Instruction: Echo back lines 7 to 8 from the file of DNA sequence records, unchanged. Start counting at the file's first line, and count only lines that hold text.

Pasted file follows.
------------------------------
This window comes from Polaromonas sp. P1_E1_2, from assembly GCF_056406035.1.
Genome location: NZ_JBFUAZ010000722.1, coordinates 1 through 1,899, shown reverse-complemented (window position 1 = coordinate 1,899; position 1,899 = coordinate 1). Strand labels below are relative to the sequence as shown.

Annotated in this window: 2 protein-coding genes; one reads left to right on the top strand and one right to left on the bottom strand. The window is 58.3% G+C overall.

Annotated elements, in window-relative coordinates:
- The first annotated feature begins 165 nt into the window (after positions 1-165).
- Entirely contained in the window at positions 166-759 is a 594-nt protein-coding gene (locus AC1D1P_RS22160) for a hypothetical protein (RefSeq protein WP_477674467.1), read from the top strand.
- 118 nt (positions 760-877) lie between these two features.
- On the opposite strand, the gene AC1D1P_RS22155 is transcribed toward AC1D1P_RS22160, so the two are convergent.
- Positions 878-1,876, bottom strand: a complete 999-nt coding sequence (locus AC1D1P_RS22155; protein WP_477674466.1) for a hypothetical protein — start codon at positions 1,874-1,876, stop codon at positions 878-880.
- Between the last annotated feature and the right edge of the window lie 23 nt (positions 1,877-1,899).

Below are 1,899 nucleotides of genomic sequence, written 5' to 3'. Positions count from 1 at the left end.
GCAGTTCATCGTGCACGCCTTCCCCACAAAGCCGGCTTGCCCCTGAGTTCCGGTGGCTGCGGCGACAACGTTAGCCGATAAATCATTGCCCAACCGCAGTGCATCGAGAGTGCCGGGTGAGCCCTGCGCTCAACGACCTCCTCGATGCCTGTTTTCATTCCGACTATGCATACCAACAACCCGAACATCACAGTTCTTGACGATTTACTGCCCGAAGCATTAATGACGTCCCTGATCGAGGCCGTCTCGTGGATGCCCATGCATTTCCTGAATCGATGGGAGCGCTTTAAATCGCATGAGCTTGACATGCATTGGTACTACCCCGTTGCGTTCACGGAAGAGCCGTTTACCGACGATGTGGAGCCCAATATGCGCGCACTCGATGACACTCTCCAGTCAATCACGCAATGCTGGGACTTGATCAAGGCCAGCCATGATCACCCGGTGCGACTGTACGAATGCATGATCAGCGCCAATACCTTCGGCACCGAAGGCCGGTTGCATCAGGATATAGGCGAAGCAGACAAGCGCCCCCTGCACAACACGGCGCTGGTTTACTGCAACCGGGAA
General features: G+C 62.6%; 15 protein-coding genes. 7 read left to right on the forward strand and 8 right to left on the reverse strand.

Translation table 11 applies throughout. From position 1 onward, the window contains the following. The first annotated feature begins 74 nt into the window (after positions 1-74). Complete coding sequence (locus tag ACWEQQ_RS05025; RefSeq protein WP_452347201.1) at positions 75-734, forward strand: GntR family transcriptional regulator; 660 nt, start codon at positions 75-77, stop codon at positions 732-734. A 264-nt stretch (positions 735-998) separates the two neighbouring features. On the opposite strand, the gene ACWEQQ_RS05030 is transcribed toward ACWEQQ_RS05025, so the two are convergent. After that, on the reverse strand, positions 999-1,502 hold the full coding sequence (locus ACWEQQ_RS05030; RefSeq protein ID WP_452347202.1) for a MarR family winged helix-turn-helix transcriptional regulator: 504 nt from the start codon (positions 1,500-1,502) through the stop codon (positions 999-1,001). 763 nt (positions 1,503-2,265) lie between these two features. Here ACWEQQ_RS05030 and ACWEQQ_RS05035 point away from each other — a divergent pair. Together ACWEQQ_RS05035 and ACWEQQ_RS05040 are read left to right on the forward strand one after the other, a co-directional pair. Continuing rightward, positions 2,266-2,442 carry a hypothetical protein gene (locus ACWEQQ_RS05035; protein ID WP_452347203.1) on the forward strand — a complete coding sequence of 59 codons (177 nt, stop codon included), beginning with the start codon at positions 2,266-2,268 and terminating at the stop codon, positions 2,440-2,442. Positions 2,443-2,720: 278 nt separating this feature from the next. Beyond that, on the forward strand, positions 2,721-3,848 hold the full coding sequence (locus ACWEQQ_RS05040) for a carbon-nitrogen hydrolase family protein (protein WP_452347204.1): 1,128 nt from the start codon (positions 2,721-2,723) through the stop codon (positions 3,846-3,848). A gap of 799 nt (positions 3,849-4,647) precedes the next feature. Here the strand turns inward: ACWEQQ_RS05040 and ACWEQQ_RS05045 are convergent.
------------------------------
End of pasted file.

- 118 nt (positions 760-877) lie between these two features.
- On the opposite strand, the gene AC1D1P_RS22155 is transcribed toward AC1D1P_RS22160, so the two are convergent.